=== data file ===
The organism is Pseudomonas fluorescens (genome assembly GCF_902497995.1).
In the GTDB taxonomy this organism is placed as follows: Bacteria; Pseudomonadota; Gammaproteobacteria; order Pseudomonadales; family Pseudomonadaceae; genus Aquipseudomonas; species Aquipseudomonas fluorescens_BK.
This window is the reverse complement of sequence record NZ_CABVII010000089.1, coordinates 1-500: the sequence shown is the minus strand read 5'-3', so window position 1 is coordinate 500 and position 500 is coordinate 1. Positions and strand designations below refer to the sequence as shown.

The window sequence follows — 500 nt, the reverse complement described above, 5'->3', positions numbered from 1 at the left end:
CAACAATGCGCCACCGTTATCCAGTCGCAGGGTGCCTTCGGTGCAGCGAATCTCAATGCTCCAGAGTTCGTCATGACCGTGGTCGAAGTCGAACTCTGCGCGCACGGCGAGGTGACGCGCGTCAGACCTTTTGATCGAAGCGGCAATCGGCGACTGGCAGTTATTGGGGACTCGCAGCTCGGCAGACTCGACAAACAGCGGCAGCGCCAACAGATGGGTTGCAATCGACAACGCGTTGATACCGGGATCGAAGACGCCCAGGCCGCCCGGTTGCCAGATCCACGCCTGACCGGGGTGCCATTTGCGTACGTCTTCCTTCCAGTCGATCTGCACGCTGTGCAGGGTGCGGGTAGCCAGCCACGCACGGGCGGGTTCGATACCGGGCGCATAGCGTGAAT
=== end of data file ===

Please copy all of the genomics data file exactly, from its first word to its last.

The organism is Pseudomonas fluorescens (genome assembly GCF_902497995.1).
In the GTDB taxonomy this organism is placed as follows: Bacteria; Pseudomonadota; Gammaproteobacteria; order Pseudomonadales; family Pseudomonadaceae; genus Aquipseudomonas; species Aquipseudomonas fluorescens_BK.
This window is the reverse complement of sequence record NZ_CABVII010000089.1, coordinates 1-500: the sequence shown is the minus strand read 5'-3', so window position 1 is coordinate 500 and position 500 is coordinate 1. Positions and strand designations below refer to the sequence as shown.

The window sequence follows — 500 nt, the reverse complement described above, 5'->3', positions numbered from 1 at the left end:
CAACAATGCGCCACCGTTATCCAGTCGCAGGGTGCCTTCGGTGCAGCGAATCTCAATGCTCCAGAGTTCGTCATGACCGTGGTCGAAGTCGAACTCTGCGCGCACGGCGAGGTGACGCGCGTCAGACCTTTTGATCGAAGCGGCAATCGGCGACTGGCAGTTATTGGGGACTCGCAGCTCGGCAGACTCGACAAACAGCGGCAGCGCCAACAGATGGGTTGCAATCGACAACGCGTTGATACCGGGATCGAAGACGCCCAGGCCGCCCGGTTGCCAGATCCACGCCTGACCGGGGTGCCATTTGCGTACGTCTTCCTTCCAGTCGATCTGCACGCTGTGCAGGGTGCGGGTAGCCAGCCACGCACGGGCGGGTTCGATACCGGGCGCATAGCGTGAAT